5. to gain or regain the use of:His anger finally helped him find his tongue.
  6. to ascertain by study or calculation:to find the sum of several numbers.
  7. to feel or perceive:He finds it so.
  8. to become aware of, or discover (oneself ), as being in a condition or location:After a long illness, he found himself well again. She woke to find herself at home.
  9. to discover:Columbus found America in 1492.
  10. [Law.]
      • to determine after judicial inquiry:to find a person guilty.
      • to pronounce as an official act (an indictment, verdict, or judgment).
  11. to provide or furnish:Bring blankets and we'll find the rest of the equipment for the trip.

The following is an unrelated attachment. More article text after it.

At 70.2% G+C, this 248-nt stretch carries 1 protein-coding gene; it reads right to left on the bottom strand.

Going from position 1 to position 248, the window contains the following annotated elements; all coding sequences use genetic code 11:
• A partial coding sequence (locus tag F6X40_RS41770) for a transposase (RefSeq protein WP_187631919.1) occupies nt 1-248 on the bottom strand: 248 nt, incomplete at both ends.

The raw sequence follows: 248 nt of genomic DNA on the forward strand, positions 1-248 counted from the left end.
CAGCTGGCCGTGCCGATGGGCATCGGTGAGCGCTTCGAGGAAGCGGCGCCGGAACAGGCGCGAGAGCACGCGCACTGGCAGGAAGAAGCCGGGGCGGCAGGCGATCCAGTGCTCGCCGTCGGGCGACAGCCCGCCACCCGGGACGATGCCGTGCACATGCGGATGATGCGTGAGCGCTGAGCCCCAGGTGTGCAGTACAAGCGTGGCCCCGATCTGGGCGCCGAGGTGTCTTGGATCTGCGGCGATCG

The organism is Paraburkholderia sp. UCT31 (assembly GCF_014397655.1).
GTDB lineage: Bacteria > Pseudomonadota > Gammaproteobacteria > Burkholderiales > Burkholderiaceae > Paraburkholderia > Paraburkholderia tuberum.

12. Dialect Terms[South Midland and Southern U.S.](of farm animals) to give birth to:The brown cow found a calf yesterday.

v.i. 
  1. Lawto determine an issue after judicial inquiry:The jury found for the plaintiff.
  2. British Terms, Sport[Hunting Brit.]to come upon game.
  3. find fault. See fault (def. 12).
  4. Idiomsfind oneself, to discover where one's real interests or talents lie, and follow them:After trying many occupations, he finally found himself and became an account executive.
  5. find out: 
      • to discover or confirm the truth of (something).
      • to detect or expose, as a crime or offense.
      • to uncover the true nature, identity, or intentions of (someone):They found him out before he could launch the rebellion.

n. 
  1. an act of finding or discovering.
  2. something found; a discovery, esp. a valuable or gratifying one:Our cook was a find.
  3. Sport[Hunting.]a discovery of game, esp. foxes.
Etymology:bef. 900;